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For more than 10 years, Gordon Kay and his colleagues in Metro South Addiction and Mental Health Services have been improving access to therapy for people who hear distressing voices.
Hearing Voices Support Groups aim to make members feel truly accepted, respected and understood and not alone in their experiences.
These groups are a safe place to challenge stigma and learn from each other about different ways of understanding voice hearing.
"We considered the development of an intervention that is not only effective at helping people cope, but is also potentially feasible to implement into broader mental health services,” Gordon said.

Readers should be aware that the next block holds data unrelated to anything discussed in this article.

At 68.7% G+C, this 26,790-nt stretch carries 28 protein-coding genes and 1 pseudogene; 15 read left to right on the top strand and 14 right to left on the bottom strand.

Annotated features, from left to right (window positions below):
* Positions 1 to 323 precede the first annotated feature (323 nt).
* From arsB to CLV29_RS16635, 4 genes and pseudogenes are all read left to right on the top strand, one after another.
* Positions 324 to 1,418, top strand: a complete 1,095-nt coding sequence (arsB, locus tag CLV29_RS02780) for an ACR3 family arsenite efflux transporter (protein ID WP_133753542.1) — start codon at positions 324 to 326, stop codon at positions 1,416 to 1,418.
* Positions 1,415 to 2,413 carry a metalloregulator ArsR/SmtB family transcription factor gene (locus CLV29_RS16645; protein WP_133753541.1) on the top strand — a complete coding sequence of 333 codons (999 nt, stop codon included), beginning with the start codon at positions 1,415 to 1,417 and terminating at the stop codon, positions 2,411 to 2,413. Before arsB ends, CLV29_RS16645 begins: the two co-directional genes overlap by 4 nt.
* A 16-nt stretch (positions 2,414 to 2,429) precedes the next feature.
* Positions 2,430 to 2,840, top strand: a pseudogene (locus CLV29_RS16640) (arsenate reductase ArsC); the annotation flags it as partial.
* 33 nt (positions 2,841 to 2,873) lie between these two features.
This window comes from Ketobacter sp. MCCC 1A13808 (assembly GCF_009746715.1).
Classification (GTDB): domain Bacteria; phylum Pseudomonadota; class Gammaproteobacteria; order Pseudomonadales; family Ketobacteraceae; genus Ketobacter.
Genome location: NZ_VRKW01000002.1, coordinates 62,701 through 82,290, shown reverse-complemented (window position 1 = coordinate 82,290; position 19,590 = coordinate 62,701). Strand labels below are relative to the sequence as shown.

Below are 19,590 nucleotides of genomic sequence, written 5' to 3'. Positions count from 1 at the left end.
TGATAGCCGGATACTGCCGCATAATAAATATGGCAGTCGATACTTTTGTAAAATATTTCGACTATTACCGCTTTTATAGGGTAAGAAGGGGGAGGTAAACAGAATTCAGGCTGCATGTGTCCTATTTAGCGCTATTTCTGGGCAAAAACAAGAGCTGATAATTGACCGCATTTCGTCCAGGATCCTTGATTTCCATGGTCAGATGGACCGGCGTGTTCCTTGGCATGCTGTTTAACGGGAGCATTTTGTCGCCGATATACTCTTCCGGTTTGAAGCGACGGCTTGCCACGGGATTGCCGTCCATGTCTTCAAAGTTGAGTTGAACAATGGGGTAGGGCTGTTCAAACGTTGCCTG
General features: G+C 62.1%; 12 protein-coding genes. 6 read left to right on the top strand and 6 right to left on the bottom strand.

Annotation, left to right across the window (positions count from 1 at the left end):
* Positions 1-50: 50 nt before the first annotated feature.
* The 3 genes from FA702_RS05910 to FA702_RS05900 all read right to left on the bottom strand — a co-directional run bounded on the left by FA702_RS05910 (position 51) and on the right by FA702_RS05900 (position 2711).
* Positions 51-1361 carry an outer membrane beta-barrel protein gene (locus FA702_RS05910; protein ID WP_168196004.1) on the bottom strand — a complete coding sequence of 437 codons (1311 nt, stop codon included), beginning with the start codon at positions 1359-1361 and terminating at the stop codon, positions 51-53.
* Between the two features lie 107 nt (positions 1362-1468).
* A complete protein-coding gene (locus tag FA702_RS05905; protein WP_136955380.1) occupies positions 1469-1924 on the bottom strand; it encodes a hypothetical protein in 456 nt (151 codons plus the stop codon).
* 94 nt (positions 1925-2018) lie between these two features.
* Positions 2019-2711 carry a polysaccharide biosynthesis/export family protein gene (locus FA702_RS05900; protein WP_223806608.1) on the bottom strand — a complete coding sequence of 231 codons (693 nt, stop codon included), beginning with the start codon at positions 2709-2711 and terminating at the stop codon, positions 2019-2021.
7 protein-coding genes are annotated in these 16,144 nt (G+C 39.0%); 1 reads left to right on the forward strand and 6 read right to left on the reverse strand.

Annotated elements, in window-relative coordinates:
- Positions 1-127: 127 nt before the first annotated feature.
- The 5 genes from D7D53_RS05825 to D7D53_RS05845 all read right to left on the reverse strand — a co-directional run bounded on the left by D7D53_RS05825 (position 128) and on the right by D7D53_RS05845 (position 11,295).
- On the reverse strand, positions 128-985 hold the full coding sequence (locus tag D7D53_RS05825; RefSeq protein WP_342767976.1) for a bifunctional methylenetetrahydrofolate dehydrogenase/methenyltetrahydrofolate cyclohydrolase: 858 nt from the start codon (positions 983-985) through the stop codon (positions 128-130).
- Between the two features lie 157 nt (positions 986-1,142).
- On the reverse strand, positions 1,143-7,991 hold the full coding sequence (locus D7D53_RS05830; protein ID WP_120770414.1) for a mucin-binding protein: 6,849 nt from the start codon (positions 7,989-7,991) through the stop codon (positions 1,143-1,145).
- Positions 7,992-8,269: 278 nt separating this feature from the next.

"I am happy that our work has improved access to much needed therapy and has now started to naturally develop further across Metro South.
"Our approach integrates cognitive behavioural therapy with the values and methods of the peer led hearing voices networks. It is clinically original, but also innovative."
The work at Addiction and Mental Health Services contributes to a growing body of evidence that suggests low intensity group-based approaches that are specifically developed for distressing voices can be delivered in routine practice and be of great benefit.
Gordon's PhD research was honoured at a prestigious ceremony in Adelaide recently, as part of TheMHS Annual Conference.
The Mental Health Service Awards of Australia and New Zealand recognise innovation, research excellence, best practice and lived experience leadership in mental health services.